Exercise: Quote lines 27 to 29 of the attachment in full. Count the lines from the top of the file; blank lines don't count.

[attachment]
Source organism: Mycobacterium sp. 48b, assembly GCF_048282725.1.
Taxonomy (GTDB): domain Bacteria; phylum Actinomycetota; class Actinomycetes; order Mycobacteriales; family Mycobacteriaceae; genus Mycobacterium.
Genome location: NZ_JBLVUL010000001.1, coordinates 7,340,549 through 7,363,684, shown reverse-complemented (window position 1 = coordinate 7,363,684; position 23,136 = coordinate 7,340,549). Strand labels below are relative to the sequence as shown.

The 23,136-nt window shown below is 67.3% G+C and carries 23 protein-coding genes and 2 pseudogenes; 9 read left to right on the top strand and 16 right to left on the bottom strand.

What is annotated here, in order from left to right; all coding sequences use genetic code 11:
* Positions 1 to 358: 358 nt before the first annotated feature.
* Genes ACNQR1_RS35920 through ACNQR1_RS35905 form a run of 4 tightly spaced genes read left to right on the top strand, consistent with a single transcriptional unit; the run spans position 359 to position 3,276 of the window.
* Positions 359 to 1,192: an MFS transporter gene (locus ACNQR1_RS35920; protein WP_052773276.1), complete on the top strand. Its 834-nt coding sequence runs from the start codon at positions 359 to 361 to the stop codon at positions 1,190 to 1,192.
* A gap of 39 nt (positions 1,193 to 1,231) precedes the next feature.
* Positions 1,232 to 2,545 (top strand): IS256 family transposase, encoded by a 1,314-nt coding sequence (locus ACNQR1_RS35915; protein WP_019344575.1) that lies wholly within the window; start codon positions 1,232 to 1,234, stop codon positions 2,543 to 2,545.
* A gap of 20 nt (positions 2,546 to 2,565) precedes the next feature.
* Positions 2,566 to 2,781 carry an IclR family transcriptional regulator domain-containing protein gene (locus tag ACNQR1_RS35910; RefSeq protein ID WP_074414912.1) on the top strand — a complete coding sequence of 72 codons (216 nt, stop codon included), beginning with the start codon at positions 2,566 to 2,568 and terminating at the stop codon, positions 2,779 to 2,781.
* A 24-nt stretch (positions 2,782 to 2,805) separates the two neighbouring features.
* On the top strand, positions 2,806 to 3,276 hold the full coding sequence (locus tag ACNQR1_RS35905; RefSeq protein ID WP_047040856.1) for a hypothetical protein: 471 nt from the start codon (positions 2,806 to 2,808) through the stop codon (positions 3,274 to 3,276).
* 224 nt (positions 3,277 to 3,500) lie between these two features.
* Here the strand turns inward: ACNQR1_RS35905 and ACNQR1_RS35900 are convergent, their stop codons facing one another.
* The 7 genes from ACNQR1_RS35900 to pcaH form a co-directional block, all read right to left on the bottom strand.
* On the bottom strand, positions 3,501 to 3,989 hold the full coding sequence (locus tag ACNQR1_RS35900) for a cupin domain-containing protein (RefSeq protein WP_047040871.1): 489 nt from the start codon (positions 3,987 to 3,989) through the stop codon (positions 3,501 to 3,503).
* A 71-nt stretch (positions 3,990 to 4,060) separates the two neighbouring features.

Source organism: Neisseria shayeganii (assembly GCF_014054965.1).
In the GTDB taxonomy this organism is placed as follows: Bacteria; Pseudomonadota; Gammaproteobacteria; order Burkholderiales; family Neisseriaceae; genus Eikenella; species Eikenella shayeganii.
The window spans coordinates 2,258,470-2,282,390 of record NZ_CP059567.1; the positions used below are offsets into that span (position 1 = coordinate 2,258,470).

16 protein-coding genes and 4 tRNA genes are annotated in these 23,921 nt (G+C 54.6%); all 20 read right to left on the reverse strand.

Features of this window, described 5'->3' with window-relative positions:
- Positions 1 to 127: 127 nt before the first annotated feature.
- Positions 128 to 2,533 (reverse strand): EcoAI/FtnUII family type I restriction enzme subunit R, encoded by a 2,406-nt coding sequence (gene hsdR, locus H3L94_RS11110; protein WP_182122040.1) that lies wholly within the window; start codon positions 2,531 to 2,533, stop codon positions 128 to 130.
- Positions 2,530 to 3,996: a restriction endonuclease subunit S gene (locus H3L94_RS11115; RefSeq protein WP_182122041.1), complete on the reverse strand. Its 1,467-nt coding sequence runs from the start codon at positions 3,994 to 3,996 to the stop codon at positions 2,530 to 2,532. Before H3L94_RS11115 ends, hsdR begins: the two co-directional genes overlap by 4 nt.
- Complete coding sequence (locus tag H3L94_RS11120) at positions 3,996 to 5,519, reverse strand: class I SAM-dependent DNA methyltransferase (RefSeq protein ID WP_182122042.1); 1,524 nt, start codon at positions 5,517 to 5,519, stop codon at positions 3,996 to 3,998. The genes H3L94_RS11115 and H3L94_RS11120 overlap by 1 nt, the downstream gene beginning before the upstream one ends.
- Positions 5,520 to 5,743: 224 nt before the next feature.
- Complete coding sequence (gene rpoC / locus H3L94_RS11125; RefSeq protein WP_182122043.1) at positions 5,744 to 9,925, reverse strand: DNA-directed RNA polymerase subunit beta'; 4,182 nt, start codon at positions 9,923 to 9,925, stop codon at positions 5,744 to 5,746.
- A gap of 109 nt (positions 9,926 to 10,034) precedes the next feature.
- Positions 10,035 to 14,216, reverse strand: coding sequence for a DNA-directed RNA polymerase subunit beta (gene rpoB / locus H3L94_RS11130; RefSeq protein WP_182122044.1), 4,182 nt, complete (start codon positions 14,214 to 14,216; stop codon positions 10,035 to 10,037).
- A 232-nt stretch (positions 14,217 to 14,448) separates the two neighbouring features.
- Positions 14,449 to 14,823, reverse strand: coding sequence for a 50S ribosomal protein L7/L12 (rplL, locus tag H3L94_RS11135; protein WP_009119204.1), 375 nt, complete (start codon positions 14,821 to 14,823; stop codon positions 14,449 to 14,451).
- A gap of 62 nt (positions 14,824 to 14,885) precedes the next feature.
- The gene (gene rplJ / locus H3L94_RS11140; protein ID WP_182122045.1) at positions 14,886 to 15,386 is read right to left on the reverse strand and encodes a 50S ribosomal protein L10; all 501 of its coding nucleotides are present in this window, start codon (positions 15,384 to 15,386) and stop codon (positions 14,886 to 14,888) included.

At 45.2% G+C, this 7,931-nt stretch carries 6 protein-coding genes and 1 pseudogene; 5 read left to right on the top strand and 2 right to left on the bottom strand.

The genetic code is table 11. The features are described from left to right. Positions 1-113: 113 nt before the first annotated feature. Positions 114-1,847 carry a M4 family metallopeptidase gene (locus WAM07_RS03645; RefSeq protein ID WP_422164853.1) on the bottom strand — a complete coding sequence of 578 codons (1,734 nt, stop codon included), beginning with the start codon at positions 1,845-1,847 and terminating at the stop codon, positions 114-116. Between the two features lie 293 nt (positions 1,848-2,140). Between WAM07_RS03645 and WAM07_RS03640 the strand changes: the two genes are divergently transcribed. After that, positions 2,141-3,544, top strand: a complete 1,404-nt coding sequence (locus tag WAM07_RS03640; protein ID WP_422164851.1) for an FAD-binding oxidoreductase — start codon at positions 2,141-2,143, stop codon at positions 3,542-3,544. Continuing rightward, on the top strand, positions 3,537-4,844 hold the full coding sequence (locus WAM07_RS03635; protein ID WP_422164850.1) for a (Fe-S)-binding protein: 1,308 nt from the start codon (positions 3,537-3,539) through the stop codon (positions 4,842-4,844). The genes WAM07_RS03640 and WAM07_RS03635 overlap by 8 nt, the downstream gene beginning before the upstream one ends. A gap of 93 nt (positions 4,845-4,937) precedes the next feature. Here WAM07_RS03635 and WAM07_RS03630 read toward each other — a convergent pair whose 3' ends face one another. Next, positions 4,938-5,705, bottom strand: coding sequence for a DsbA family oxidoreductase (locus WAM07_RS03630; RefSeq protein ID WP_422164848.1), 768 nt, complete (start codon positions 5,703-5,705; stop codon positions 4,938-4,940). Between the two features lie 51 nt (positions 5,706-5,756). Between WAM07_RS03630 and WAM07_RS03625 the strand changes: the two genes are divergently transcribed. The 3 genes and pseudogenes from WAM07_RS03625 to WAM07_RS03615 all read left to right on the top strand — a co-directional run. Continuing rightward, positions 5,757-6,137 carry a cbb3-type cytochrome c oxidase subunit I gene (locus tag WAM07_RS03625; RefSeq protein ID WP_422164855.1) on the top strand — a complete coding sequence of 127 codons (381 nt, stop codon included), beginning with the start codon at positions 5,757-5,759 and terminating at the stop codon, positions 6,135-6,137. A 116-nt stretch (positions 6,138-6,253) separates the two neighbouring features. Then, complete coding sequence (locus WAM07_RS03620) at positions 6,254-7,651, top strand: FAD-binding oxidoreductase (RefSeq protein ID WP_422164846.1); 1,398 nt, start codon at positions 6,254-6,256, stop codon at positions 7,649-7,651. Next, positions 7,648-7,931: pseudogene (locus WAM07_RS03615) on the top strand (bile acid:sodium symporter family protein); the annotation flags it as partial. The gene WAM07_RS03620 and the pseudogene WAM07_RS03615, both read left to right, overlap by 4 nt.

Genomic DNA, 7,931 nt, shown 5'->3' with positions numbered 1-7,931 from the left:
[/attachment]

- Positions 2,530 to 3,996: a restriction endonuclease subunit S gene (locus H3L94_RS11115; RefSeq protein WP_182122041.1), complete on the reverse strand. Its 1,467-nt coding sequence runs from the start codon at positions 3,994 to 3,996 to the stop codon at positions 2,530 to 2,532. Before H3L94_RS11115 ends, hsdR begins: the two co-directional genes overlap by 4 nt.
- Complete coding sequence (locus tag H3L94_RS11120) at positions 3,996 to 5,519, reverse strand: class I SAM-dependent DNA methyltransferase (RefSeq protein ID WP_182122042.1); 1,524 nt, start codon at positions 5,517 to 5,519, stop codon at positions 3,996 to 3,998. The genes H3L94_RS11115 and H3L94_RS11120 overlap by 1 nt, the downstream gene beginning before the upstream one ends.
- Positions 5,520 to 5,743: 224 nt before the next feature.